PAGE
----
Full details described here:

Non-standard transactions used for this scheme = zero.

It will work across blockchains too and without the need for any stupid game theory or collateral payment. This solution is quite elegant. But what about refunds? Just use a timechain built by a third-party. The construction of a timechain has a trusted setup phase just like the construction for a proving and verification key pair for a ZK-proof, but it only has to be constructed correctly once and then it can’t be hacked.

TX malleability = non-existent

There’s probably a far better way to provably backdoor an ECDSA key that can (eventually) be recovered. I know you can make a ZK-proof for ECC key generation but it would take ~15 hours and be extremely large. Maybe you would choose a point in an infinite known series for the ECDSA private key and then prove with zero-knowledge that the private key was somewhere on that point? What’s cool is that some of this stuff is practical now.

Proptip: even the code that would have to be written for ZK-SHA256 is mostly already done. Just checkout the Snarkfront project on Github.

Now, what other problems are left with this:

  1. Decentralized order book.
  2. Enforcing execution of the orders.

Problem number 1 usually goes something like this “a decentralized exchange needs a decentralized order book or its not truly decentralized! I would never use such an oppressive system!!1two!!” I don’t think that’s the case. When people talk about decentralized exchanges they only really mean the decentralization of money – often through some kind of smart contract that maintains the owners full control over their funds.

So if you build an exchange that can be hacked that doesn’t result in the loss of the customer’s money then does that really matter? I would argue there’s little to no benefit for the user to having a decentralized order book. All it adds is slower trade executions, more technical debt, complexity, etc, and in the end it doesn’t improve security that much. (There are consensus algorithms that prevent DoS and front-running but that’s about it.)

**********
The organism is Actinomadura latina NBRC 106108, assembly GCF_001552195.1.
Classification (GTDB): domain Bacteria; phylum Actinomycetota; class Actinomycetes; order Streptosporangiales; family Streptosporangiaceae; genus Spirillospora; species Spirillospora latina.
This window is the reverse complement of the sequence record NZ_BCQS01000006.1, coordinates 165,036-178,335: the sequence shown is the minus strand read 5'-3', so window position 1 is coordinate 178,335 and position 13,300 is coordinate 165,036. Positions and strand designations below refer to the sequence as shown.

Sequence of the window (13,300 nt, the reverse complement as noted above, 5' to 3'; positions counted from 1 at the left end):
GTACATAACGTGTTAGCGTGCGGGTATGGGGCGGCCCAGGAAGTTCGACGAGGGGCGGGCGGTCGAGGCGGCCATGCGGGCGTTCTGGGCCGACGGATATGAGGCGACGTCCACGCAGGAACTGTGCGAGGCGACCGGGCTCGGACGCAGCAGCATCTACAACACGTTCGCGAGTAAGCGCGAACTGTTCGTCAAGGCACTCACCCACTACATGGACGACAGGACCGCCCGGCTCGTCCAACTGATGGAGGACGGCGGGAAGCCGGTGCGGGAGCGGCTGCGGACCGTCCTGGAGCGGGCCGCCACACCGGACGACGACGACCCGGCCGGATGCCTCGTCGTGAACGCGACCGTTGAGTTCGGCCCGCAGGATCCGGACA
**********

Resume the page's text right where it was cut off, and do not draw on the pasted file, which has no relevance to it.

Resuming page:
Problem number 2 is quite legitimate though. It states that for users to have full control over their money implies that trades can’t be enforced by a third-party which means trades can be canceled as economic conditions become less favorable to the traders. Collateral offers a partial solution to this – but lets face it: having the customer hold collateral to back every trade they make will make the exchange unusable.

Maybe the answer isn’t to use game theory or crypto for this. Maybe the answer is simply to verify the customer’s identity with a photo of them holding their ID / stating their trading intentions and then make them enter into a legally binding contract between the other trader with well explained legal consequences if they refuse to go through with the trade.

An opportunistic attacker who risks being sued and who has to publicly associate himself with his time wasting attacks is definitely going to have second thoughts before he tries to cancel a trade. It may not be 100% but when you combine this with fail-safe refunds and perhaps even a small proof-of-stake payment to open an account - I don’t think you’re going to have much trouble left with people abusing their leverage.

So in conclusion: I think the market is still 100% open for a company who wants to do secure, decentralized asset exchange across blockchains – though their business role would mostly be reduced to handling an order book and providing highly efficient and low-friction identity verification + legal services (you don’t want to annoy your users.)

… And while I can’t say with certainty that it would be competitive with the likes of – it definitely would be more secure.



Now read this

Hundreds of lines of complex Bitcoin hacks reduced to a simple Solidity contract. Wow.

A couple of years back I was working on a smart contract in Bitcoin that implemented pay for private key contracts. The idea was that you can setup a contract to pay someone for releasing the details that allow a particular ECDSA Bitcoin... Continue →